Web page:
The purpose of these tests is to obtain, by means of simple apparatus, reliable and easy-to-determine values of liquid water transport for capillary active materials expressed in suitable units. These values are for use as part of the material properties in hygrothermal analysis tools for building envelope design and forensic studies. As the topic of liquid transport phenomena in porous materials is very complex, Appendix X1 in ISO 15148 shows some more detailed background information. This test method defines a procedure to determine the water absorption coefficient of a material by partial submersion. The scope is to evaluate the rate of absorption of water due to capillary forces for building materials in contact with normal or driving rain above grade. The procedure is typically suitable mainly for masonry material, plaster, or a coating in combination with a substrate; but it can also be used for insulation materials. This test method is designed to be used only on homogeneous materials and does not apply to materials that are composites or non-homogeneous (for example, faced rigid closed-cell Insulation). It is not within the scope of this standard to determine liquid uptake phenomena in below-grade applications. The water absorption coefficient is mainly used as an input datum for numerical simulation of the combined heat and moisture transport in building envelopes for design and forensic investigation purposes.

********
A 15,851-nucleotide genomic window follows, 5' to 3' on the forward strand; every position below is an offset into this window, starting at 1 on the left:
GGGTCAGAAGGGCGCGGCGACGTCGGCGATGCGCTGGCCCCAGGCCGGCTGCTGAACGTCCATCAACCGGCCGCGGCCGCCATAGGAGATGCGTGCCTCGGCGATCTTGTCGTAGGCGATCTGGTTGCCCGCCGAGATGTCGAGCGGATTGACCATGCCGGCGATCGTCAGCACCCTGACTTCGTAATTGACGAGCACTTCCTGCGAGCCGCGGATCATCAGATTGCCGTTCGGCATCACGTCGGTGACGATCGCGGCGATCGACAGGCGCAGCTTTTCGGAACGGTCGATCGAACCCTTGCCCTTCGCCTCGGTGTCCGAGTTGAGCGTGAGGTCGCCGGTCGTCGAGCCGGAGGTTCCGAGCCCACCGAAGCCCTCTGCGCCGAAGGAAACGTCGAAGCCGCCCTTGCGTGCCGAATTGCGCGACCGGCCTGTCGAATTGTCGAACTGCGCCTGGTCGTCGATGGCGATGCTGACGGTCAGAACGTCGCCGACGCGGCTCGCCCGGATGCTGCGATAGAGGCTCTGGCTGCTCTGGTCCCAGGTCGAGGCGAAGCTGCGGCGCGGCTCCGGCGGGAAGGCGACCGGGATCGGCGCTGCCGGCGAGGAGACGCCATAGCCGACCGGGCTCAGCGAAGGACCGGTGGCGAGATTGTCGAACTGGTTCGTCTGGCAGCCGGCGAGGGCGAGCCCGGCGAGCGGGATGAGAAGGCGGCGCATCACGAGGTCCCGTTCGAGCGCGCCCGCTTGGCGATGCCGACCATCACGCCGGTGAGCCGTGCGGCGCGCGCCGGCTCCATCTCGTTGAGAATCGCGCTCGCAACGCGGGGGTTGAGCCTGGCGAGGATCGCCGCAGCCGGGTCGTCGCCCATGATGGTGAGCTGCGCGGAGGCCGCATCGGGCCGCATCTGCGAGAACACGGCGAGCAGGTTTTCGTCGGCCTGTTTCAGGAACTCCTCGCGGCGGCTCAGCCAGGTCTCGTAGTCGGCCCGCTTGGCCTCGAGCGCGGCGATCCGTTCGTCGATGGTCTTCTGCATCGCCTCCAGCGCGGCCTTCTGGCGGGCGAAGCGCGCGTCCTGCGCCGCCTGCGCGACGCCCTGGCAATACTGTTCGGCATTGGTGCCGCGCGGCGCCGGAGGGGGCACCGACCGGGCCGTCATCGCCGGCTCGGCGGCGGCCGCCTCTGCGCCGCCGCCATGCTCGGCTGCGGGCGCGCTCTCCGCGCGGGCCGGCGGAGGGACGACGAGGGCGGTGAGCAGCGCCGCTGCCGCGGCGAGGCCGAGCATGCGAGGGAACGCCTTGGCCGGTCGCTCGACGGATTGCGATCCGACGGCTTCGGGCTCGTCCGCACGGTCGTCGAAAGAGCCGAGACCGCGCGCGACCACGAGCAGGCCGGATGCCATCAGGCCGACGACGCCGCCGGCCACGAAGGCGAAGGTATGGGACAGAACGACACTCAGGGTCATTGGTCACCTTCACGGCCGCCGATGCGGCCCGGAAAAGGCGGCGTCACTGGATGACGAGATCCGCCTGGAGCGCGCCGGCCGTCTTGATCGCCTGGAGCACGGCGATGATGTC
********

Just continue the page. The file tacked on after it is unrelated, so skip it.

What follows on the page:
WJE laboratories are accredited by ANAB (ISO/IEC 17025) to perform testing standard ASTM C1794 for Determination of the Water Absorption Coefficient by Partial Immersion.
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KeywordsASTM C1794 - Absorption - Absorption Rate - Building Envelopes - Computer Simulation - Hygrothermal Simulation - Immersion Test - Moisture Transport - Physical Properties - Water Absorption - Water Absorption Coefficient
ICS CODE91.100.01 (Construction materials)
ASTM C1794-15, Standard Test Methods for Determination of the Water Absorption Coefficient by Partial Immersion, ASTM International, West Conshohocken, PA, 2015, www.astm.org